Today’s Solutions: May 23, 2022

In 2019, wildlife officers first sighted an elk sporting an unlikely (and uncomfortable) ornament around its neck—a car tire.

The wildlife officers happened upon the elusive elk while conducting a population survey for Rocky Mountain bighorn sheep and mountain goats in the Mount Evans Wilderness. Since then, officers have been trying to locate the elk and temporarily restrain it in order to remove the obstruction from its neck, but it wasn’t until the evening of Saturday, October 9 that they were able to free the now four-and-a-half-year-old, 270kg (600lb) bull elk from its annoying accessory.

According to Colorado Parks and Wildlife, the bull elk was spotted and tranquilized near Pine Junction, southwest of Denver. It was the fourth attempt wildlife officers had made that week alone to capture and help him. Unfortunately, the officers found it impossible to slice through the steel in the bead of the tire, so instead, they had to cut off the elk’s impressive five-point antlers to remove it.

“We would have preferred to cut the tire and leave the antlers for his rutting activity,” says officer Scott Murdoch, “but the situation was dynamic, and we had to just get the tire off in any way possible.”

Another officer, Dawson Swanson, said: “I am just grateful to be able to work in a community that values our state’s wildlife resources. I was able to quickly respond to a report from a local resident regarding a recent sighting of this bull elk in their neighborhood. I was able to locate the bull in question along with a herd of about 40 other elk.”

Swanson and Murdoch reported that the bull elk’s neck was in a rather good condition considering the two years of chafing it had sustained. The two officers estimate that the bull elk was relieved of about 16kg (35lb) of tire and debris trapped inside the tire.

“The hair was rubbed off a little bit, there was one small open wound maybe the size of a nickel or quarter, but other than that it looked really good,” Murdoch told the Guardian. “I was actually quite shocked to see how good it looked.”

While we celebrate the freedom of this elk, more wildlife has been seen tangled in man-made objects, which only highlights the dire problem of pollution and irresponsible disposal of trash. Wildlife officers report also seeing deer, moose, bears, and other creatures entangled in swing sets, hammocks, clotheslines, decorative or holiday lighting, furniture, tomato cages, chicken feeders, laundry baskets, soccer goals, volleyball nets, and more.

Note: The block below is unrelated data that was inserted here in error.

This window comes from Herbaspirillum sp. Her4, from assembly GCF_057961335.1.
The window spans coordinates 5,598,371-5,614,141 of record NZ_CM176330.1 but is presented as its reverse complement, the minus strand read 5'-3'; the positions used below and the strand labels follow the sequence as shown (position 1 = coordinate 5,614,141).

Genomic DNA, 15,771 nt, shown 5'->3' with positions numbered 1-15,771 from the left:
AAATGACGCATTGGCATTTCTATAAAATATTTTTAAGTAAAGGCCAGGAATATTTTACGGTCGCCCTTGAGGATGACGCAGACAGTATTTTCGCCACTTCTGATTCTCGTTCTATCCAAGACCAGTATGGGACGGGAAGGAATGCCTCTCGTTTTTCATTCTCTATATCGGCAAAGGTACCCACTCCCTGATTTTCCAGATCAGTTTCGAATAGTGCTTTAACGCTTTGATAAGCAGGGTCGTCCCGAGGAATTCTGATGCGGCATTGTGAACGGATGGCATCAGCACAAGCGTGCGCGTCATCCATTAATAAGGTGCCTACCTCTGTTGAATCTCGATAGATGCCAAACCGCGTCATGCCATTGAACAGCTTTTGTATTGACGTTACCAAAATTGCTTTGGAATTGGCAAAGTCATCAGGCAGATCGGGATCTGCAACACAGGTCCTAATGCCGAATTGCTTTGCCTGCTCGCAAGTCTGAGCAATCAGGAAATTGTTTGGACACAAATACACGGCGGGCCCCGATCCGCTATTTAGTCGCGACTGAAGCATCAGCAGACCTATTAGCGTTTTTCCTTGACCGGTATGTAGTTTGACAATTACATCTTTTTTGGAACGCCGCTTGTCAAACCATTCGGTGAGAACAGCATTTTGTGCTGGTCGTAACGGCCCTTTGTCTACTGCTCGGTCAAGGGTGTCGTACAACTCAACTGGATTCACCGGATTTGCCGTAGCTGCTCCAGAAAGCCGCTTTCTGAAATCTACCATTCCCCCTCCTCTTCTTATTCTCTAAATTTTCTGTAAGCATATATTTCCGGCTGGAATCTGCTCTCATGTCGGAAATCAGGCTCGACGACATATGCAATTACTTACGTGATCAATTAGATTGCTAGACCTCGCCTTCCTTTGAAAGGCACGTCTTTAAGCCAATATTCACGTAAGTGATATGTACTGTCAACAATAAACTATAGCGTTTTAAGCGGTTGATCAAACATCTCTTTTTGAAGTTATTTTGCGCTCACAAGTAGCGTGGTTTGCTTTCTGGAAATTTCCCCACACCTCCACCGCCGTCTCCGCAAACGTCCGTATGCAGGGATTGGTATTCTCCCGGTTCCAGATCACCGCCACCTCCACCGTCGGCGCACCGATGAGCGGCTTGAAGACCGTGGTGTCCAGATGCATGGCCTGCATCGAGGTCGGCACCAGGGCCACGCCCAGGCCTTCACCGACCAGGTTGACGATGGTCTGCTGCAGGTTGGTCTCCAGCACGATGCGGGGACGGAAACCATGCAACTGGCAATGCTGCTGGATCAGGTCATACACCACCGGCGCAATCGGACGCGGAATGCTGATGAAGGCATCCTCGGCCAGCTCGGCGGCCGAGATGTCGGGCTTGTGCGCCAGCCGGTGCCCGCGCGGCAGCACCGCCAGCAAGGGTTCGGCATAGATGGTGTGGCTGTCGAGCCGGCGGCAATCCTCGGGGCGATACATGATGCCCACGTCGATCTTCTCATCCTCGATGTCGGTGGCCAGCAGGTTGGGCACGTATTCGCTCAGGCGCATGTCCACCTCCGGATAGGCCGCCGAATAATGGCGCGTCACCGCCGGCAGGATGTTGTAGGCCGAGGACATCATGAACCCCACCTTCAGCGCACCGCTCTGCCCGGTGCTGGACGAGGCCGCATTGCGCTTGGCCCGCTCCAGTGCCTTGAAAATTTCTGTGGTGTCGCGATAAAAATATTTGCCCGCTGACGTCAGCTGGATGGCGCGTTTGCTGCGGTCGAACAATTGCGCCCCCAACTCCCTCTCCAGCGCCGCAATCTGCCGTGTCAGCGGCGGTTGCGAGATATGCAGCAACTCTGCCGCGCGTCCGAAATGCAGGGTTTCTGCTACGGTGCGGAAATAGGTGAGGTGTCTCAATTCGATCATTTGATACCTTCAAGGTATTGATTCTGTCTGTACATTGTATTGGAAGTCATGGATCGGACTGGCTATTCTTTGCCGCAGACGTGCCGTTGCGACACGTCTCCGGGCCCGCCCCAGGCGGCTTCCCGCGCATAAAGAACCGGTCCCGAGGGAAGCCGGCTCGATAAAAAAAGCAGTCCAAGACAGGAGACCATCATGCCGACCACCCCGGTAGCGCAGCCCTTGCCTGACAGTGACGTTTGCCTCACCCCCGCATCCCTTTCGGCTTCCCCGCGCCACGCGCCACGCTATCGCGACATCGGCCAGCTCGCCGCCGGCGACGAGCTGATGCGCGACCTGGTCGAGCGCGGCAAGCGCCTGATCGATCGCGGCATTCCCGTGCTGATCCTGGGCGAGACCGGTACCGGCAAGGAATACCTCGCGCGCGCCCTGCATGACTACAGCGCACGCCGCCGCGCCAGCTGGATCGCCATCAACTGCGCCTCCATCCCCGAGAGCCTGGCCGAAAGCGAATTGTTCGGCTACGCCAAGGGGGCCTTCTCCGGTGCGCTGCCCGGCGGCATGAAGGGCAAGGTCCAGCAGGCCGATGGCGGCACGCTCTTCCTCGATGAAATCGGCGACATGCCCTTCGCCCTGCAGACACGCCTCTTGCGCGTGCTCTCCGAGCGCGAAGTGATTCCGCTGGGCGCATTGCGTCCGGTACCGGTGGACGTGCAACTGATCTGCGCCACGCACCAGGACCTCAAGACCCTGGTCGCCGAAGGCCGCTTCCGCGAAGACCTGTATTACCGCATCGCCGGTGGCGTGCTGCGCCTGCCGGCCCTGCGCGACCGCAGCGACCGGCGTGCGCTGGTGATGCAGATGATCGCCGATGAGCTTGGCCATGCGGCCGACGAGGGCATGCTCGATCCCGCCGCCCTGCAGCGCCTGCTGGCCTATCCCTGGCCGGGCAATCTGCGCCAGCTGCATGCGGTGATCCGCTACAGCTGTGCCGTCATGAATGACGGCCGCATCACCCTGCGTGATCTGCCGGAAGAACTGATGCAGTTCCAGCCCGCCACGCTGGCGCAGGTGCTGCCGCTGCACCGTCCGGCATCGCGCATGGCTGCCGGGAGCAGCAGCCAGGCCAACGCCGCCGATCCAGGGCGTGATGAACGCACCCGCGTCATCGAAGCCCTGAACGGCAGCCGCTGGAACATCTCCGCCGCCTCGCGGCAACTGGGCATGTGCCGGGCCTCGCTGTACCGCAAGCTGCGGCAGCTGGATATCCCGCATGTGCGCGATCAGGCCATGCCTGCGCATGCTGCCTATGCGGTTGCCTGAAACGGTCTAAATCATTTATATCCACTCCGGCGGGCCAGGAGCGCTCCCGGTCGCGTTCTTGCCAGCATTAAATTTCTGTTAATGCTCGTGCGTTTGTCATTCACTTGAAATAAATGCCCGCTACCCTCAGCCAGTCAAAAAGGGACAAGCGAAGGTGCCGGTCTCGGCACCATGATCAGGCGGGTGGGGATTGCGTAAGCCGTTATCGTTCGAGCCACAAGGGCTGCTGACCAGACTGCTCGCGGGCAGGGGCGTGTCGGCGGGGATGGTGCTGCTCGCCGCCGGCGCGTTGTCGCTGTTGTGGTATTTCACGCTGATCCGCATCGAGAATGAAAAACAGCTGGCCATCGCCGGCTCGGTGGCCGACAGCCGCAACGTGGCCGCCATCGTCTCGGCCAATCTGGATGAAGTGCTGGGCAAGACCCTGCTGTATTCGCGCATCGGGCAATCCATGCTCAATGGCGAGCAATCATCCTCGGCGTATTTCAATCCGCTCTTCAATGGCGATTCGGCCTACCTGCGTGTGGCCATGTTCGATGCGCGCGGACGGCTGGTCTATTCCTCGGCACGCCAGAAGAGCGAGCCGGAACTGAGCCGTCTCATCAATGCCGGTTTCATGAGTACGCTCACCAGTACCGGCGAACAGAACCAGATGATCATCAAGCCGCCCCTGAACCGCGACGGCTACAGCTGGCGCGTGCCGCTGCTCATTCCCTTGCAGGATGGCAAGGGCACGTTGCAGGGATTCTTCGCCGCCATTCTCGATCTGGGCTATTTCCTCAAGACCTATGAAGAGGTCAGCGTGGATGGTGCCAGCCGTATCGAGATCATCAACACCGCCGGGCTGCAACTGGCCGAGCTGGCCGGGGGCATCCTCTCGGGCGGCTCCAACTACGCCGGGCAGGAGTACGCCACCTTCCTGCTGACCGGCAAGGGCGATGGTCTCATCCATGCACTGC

Source image: CPW NE Region

Solutions News Source Print this article
More of Today's Solutions

New program seeks to break the cycle between jail and homelessness

Several factors can lead to homelessness: a lack of affordable housing, high costs of living, and even, sadly, mental illness. Another factor that contributes to homelessness, which is often overlooked, is incarceration.  Many individuals serve ... Read More

How a century-old cargo schooner is bringing back emissions-free shipping

The shipping industry is responsible for 2.5 percent of global greenhouse gas emissions — putting about 940 million tonnes of CO2 into the atmosphere every year. Before 1960, however, when containerization started to take off, ... Read More

Dam! Europe removes record number of river barriers in 2021

In 2021, Spain began a movement to remove dams from the country’s rivers to restore fish migration routes and boost biodiversity across the nation. They successfully took down 108 barriers and inspired other European countries ... Read More

This contact lens releases glaucoma medication

While it is treatable, glaucoma remains a serious eye disease that can damage the optic nerve and lead to blindness if left untreated. Open-angle glaucoma is the most common form of the disease, and research ... Read More

US soccer and national teams reach agreement to close gender pay gap

In a historic win for women’s rights, US Soccer and both the women’s and men’s national teams have proclaimed a collective bargaining agreement to close the gender pay gap and ensure that each player, regardless ... Read More

New immunotherapy drug combo slows liver cancer growth in mice

There is something of an art to the science of medicine. We’ve all heard that everyone’s different, and so is their biology. Sometimes, developing the right treatment for a patient’s condition takes dedicated and creative ... Read More